THE case of Lord Carey lives on in The Daily Telegraph (Press, 7 July). Charles Moore wrote a long article defending him on 8 July: “In the early 1990s, someone receiving private letters about young men allegedly abused would not normally have passed them on to the police: he would have seen it as a breach of confidence.”
That may be true of Establishment figures, but I know that at the time that all this was happening, I was engaged in the long and emotionally exhausting ordeal of just such a story (as it happened, one in which Carey’s peripheral involvement was entirely exemplary), and would certainly have gone to the police had they not got there first. But I doubt that Mr Moore regarded me, even then, as an exemplar. In any case, the point is surely that the letters not passed on to the police were not “about” alleged victims: three at least were direct allegations of abuse, by the victims. They were deliberately concealed.
NEVER let the facts spoil a story, though: Dr Michael Green, Lord Carey’s former evangelism adviser, wrote in to say that “Lord Carey’s mistake, for which he apologised, was failing to put Ball, by then a sick man, on the Lambeth caution list, as he did not think there was a chance of his ministering again. The provincial registrar concurred. It is hard to escape the conclusion that Lord Carey has been made a scapegoat.” But that really wasn’t the only mistake for which he was censured. Whether his punishment was too harsh is another question.
The second letter was intriguing, from Lord Griffiths of Fforestfach, once head of Lady Thatcher’s policy unit. He asked: “What guidelines should be set out for a Church of England bishop or archbishop taking disciplinary action in such a case?
“In the light of the Church’s determined efforts to tackle child abuse in its own back yard, problems with the way decisions have been made regarding Lord Carey, and previously regarding a former Bishop of Gloucester and former Archbishop of York, not to mention Bishop Bell, suggest that this whole area needs to be seriously re-examined.”
The former Archbishop of York referred to by Lord Griffiths was Lord Hope of Thornes, who withdrew from public ministry in 2014 after a report criticised his response to allegations against a former Dean of Manchester, the Very Revd Robert Waddington (News, 31 October 2014).
BUT the Church of England has been all sweetness and light this week compared to the Church of Rome, where the arguments about sex and authority are coming to a crescendo on the internet. The spark this time was that Pope Francis sacked — or failed to renew the contract of — Cardinal Gerhard Müller, the conservative head of the Congregation for the Doctrine of the Faith (CDF), who has been one of the main opponents of his liberalisation of the discipline around communion for the remarried (Paul Vallely, 14 July).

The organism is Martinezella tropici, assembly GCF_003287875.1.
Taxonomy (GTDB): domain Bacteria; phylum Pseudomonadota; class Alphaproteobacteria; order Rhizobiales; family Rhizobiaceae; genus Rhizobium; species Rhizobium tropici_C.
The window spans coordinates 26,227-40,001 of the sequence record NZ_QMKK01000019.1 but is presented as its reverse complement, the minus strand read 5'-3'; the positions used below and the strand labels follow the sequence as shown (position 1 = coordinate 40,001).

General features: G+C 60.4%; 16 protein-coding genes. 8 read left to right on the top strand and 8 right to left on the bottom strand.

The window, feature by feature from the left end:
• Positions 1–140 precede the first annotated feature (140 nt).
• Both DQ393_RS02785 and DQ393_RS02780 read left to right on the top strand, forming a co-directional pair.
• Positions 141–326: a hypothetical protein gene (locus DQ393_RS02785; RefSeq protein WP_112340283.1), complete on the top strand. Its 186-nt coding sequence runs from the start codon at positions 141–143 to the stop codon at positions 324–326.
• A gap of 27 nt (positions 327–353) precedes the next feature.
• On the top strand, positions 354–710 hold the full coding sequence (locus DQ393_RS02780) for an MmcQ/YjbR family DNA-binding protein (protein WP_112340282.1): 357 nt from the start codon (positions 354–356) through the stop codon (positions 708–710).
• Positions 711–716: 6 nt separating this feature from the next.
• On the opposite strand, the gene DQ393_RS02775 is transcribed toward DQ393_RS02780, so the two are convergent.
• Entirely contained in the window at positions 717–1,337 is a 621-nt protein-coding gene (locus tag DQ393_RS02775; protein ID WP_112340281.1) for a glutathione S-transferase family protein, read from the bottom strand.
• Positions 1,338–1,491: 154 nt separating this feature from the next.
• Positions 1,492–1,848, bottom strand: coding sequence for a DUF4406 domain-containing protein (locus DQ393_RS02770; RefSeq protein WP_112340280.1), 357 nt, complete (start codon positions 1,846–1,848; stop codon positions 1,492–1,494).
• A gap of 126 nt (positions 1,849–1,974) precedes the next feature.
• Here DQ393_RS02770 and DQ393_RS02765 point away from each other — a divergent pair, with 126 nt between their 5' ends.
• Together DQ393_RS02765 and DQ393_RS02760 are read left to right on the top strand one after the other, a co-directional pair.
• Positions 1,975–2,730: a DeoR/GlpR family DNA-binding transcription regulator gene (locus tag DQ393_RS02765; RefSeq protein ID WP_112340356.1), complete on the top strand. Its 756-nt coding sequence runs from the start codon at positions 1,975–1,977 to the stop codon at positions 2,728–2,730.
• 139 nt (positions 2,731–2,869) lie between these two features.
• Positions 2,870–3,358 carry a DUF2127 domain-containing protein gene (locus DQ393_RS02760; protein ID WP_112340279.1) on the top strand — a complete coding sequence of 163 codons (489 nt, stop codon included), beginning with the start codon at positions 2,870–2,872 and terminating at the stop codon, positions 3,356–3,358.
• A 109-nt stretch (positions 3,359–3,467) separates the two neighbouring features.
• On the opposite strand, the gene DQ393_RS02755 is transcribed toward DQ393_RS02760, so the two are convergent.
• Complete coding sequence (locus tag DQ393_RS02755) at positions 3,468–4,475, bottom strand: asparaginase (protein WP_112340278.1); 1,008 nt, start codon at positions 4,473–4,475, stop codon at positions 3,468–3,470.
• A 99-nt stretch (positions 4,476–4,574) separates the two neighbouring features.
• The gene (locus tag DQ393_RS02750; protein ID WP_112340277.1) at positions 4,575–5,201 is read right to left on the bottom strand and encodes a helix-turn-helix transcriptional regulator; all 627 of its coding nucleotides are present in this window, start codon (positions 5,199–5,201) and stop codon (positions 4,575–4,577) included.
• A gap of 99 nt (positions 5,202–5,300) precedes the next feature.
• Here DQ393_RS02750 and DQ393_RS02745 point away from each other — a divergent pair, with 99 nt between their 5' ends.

Cardinal Müller went public with his rage and disappointment: “[Francis] did not give a reason — just as he gave no reason for dismissing three highly competent members of the CDF a few months earlier. I cannot accept this way of doing things. As a bishop, one cannot treat people in this way,” he told a Bavarian paper.
This did not impress a Jesuit, Fr Michael Kelly, writing on the website La Croix: “The cardinal headed an office in the Vatican whose modus operandi has been for about 500 years to ignore due process, deny natural rights and force those they’ve targeted to turn up to cross examinations where the accused is not given prior warning of the charges, who has made them or what evidence the charges are based on.
“The abject lack of self-awareness as he digs his own hole is something to witness.”
The Pope, meanwhile, has a new poster on the glass door of his office in the Casa Sancta Marta, reports the Italian Vaticanologist Andrea Tornelli: it says (in Italian) “No Whingeing”. There is a photograph to back this up.
Then there was the piece by the Pope’s friend, another Jesuit, attacking the alliance between right-wing Roman Catholics and Evangelicals in the United States, which he described as “an ecumenism of hatred”.
For a glimpse of the rhetoric on the other side, there is the right-wing Catholic site “Church Militant”, which believes that President Trump is — oh, let them use their own words: “Obviously, Clinton is Diocletian — a bloodthirsty, self-professed enemy of the Church who needs authentic Christianity out of her way to complete her desired refashioning of America. Diocletian’s persecutions were the order of the day. And to Trump has fallen the role (whether he yet realizes it or not) of Constantine, the ambitious man who wanted to be emperor of Rome, but who was ignorant of the fact that Heaven would step in for him for Heaven’s own reasons. God had additional plans for him once he was undisputed emperor.”
THERE was also a really touching and inspiring piece in the Financial Times about a slum priest in Buenos Aires, written from a viewpoint so secular that the altar was dismissed as “religious paraphernalia”. But the journalist was bowled over by Padre Pepe’s courage, and the energetic love he showed for his parishioners, who are caught in the middle of the local drug wars.